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City pounds crush cars to lighten the load<span><figure class="figure-credits right"><img class="responsive" alt="placeholder" src="http://resource.capetown.gov.za/cityassets/Media%20Centre/crusher3.JPG" style="width:431px;" /><figcaption> <p> © City of Cape Town</p> </figcaption> </figure> <p>The City of Cape Town’s Traffic Service has crushed 73 vehicles that have been gathering dust at its vehicle impound facilities. </p><p>The operation, which took place on Wednesday and Thursday last week, was the second of its kind, following the destruction of 48 sedan taxi in 2015. </p><p>This time around, the vehicles comprised sedans and minibuses that did not make the cut for auction, given that they are old, in a dilapidated condition, and not roadworthy.</p><p>The City’s two vehicle impound facilities in Ndabeni and Maitland are currently home to approximately 750 vehicles. Vehicles are impounded for various reasons, including where public transport operators carry passengers without valid operating permits or operate contrary to the conditions of their permits, or if the vehicles are found to be abandoned.</p><p>Regulation 320 of the National Road Traffic Act allows for the disposal of vehicles left abandoned at a traffic premises for longer than 21 days. Vehicles can be auctioned and in November 2016, the City sold 106 vehicles in this manner; however, those that are not roadworthy are disposed of by a contractor appointed to crush and compact the vehicles.</p><p>‘We have to dispose of vehicles that have been abandoned because vehicle impoundments happen on a daily basis and our two pounds are taking strain. Impound release fees are set at a stepped tariff rate and we believe motorists simply cannot afford to reclaim a vehicle that has been impounded a second or third time, which means the strategy is working. As the saying goes “wie nie hoor nie, moet voel”,’ said the City’s Mayoral Committee Member for Safety and Security; and Social Services, Alderman JP Smith.</p><span>​<figure class="figure-credits left"><img class="responsive" alt="placeholder" src="http://resource.capetown.gov.za/cityassets/Media%20Centre/crusher2.jpg" style="width:431px;" /><figcaption> <p>          © City of Cape Town</p> </figcaption> </figure> On Tuesday 14 February 2017, traffic officers held an operation in Table View where they impounded 16 taxis and issued 520 fines. They also arrested 12 suspects – one for reckless and negligent driving and 11 for outstanding warrants. A total of 115 warrants were served and 19 motorists were released on a warning.<p>Other traffic enforcement successes for the week of 13 to 18 February included:<br><br>• 121 arrests for outstanding warrants, 839 warrants served, and 266 motorists released on a warning<br>• 13 arrests for reckless and negligent driving <br>• 20 arrests for driving under the influence of alcohol<br>• 2 290 fines for various offences.</p><p>The City’s Metro Police Department netted 72 suspects for various offences during their operations in the last week, including 24 motorists for drunk driving, 41 arrests for drug offences, six for possession of suspected stolen property, and one wanted for murder.</p><p>A number of the drug arrests were made as a result of information received about illegal activities taking place at various properties in Mitchells Plain, Kraaifontein, Ocean View, Milnerton and Macassar. One of the suspects, aged 22, was searched in front of his residence in Macassar on Monday 13 February. Officers confiscated 38 dagga ‘stoppe’, 76 ‘bankies’ of dagga, two blue City of Cape Town refuse bags containing dagga, and R875 in cash.</p><p>Overall, the Metro Police Department confiscated various quantities of drugs including dagga, tik, khat and cocaine as well as just under R12 000 in cash.</p><p>It was also ‘game-over’ for a 34-year-old suspect who peddled unga on the corner of Plein and Darling Streets in the Cape Town CBD, right under the watchful gaze of CCTV camera operators on Wednesday 15 February. The operators alerted the Central City Improvement District who dispatched staff and caught the suspect with 334 units of unga in his possession. He was arrested by the South African Police Service and taken to Cape Town Central Police Station.</p><p>‘Arrests like these should sound a warning to criminals and embolden communities to speak out about illegal activities in their neighbourhoods. We don’t always have the manpower to respond immediately, but the fact is that we are responding where we can and we are reaping the results. More than half of the arrests made by Metro Police in the last week were for drug offences – the bulk of which came about because of community tips. I commend those members of the public who spoke up and lifted the lid on wrongdoing in their streets. We need more of them,’ added Alderman Smith.</p><p><br><strong>End</strong></p></span>​​</span>2017-02-19T22:00:00Z1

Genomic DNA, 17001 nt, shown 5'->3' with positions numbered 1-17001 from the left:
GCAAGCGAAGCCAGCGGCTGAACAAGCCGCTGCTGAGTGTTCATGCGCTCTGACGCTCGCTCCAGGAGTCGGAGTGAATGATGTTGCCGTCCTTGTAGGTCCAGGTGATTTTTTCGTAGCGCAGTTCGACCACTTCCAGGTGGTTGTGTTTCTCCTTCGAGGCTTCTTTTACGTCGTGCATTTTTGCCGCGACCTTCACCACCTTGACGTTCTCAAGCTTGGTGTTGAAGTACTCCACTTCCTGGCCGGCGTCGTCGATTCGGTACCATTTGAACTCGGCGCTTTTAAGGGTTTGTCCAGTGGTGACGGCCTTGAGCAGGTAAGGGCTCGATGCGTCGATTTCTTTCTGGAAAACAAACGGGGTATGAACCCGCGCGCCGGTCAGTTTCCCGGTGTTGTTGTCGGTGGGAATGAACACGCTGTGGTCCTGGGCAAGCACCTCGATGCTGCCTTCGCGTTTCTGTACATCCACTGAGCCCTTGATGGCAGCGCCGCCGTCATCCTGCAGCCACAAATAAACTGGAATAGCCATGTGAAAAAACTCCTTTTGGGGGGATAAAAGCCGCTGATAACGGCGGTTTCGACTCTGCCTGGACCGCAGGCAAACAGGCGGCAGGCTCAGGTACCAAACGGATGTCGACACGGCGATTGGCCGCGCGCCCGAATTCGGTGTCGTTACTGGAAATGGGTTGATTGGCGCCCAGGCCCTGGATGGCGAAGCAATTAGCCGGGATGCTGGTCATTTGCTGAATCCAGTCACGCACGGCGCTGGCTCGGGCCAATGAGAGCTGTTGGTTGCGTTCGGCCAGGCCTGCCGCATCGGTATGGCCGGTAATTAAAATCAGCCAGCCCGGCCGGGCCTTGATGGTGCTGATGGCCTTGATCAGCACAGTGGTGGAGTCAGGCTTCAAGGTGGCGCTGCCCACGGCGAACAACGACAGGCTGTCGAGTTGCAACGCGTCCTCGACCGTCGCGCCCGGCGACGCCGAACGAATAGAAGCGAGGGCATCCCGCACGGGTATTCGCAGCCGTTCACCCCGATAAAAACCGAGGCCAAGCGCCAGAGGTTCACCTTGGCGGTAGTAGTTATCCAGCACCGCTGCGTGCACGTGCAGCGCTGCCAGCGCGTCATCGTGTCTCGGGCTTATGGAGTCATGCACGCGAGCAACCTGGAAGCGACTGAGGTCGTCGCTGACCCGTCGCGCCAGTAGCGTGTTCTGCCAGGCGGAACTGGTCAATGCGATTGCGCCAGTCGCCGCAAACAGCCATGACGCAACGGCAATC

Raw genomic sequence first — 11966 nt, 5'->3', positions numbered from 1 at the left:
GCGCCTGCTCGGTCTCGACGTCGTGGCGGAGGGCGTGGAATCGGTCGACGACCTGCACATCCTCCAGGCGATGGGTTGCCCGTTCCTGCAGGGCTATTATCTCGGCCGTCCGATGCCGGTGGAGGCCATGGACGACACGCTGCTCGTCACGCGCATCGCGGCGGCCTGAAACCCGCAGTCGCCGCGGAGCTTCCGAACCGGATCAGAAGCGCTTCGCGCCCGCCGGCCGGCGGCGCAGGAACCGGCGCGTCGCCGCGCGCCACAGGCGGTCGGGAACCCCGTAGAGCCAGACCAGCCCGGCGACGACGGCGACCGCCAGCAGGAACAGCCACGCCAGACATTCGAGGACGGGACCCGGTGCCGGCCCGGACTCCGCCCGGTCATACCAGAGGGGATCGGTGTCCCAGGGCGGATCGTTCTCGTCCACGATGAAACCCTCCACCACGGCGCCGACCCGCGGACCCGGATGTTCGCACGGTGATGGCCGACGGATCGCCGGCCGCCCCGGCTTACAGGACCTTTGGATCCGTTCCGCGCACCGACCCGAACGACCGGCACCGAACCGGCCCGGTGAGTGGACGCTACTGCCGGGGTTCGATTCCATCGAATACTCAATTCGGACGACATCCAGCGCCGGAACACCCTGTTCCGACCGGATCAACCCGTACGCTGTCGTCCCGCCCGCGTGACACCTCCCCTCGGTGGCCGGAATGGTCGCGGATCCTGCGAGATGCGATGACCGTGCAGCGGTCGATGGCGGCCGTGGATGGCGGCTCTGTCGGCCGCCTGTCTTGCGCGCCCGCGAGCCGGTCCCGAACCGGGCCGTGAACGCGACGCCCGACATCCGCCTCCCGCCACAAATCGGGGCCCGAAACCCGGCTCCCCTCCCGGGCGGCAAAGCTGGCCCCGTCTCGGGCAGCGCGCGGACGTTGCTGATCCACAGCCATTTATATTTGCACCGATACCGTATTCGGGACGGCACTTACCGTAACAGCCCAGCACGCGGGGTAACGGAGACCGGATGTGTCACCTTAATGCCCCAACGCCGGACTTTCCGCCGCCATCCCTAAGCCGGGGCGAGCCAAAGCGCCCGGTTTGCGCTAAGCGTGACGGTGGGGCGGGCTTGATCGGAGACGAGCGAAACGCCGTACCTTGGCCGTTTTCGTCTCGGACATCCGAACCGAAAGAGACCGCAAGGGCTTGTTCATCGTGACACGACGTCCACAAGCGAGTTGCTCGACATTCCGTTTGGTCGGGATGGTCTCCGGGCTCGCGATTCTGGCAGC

City’s water crisis warning on freeway signs goes live<p>​As from this week, the City has adjusted its water consumption target downwards from 800 million litres to 700 million litres for collective water usage per day. Reducing consumption remains a key intervention during a time of severe drought, as Cape Town is currently experiencing. </p><p>‘It means that if we all use approximately 40% less water every day, compared with what we usually use during unrestricted times, about 1,2 billion litres per day, we will have 135 days left of water. If we save more, we’ll have water for more days. Seasonal changes would also increase the number of days, such as good rainfall and lower evaporation rates of the dams as it becomes cooler.</p><p>‘The current situation is that we have not met the previous target of 800 million litres per day. This is reducing the actual number of days of water that we have left. The closer we stay to and below the new target of 700 million litres per day, the more days of water we will have left. </p><p>‘This message on the signboards is the latest in our myriad attempts to literally drive the message home that we need to reduce consumption now. It is the best contingency measure that we have. </p><p>‘Our signs, indicating how much water we could have left at our current consumption rates are a stern call to action. Although we thank all of our great water ambassadors out there, we need all residents, businesses and government spheres to heed this call. There now really is no escaping the message,’ said the City’s Mayoral Committee Member for Informal Settlements, Water and Waste Services; and Energy, Councillor Xanthea Limberg. </p><p>Dam levels as at 13 February 2017 were at 36,2%. With the last 10% of a dam’s water not being useable, dam levels are effectively at approximately 26,2%. </p><p>Cape Town is in a water-scarce region and at all times, but especially during this water crisis, we need to use water sparingly. </p><p>While the City’s regular enforcement blitzes continue, the City’s Executive Mayor, Patricia de Lille, has also started to visit some high water consumers. If their consumption is not lowered immediately, measures will be taken to force consumption downwards. </p><p>From next week, the City’s area-based mayoral committee members will be following Mayor De Lille’s example and visiting the properties of high consumers personally. </p><p>As of Monday 20 February 2017, the identities of all customers who pay admission-of-guilt fines or who appear in court regarding contravention of Level 3B water restrictions will be made public by the City of Cape Town. </p><p>Meanwhile, Mayor De Lille and the Executive Deputy Mayor, Alderman Ian Neilson, continue to call businesses, hotels and government departments to engage with them about their water consumption. </p><p>Residents can contact the City via email to <a href="mailto:water.restrictions@capetown.gov.za">water.restrictions@capetown.gov.za</a> for queries or to report contraventions (evidence should be provided to assist the City’s enforcement efforts) or they can send an SMS to 31373.</p><p>For further information, residents should please visit the water restrictions page on the City’s website: <a href="http://www.capetown.gov.za/thinkwater">www.capetown.gov.za/thinkwater</a></p><p><br><strong>End</strong></p>2017-02-18T22:00:00Z1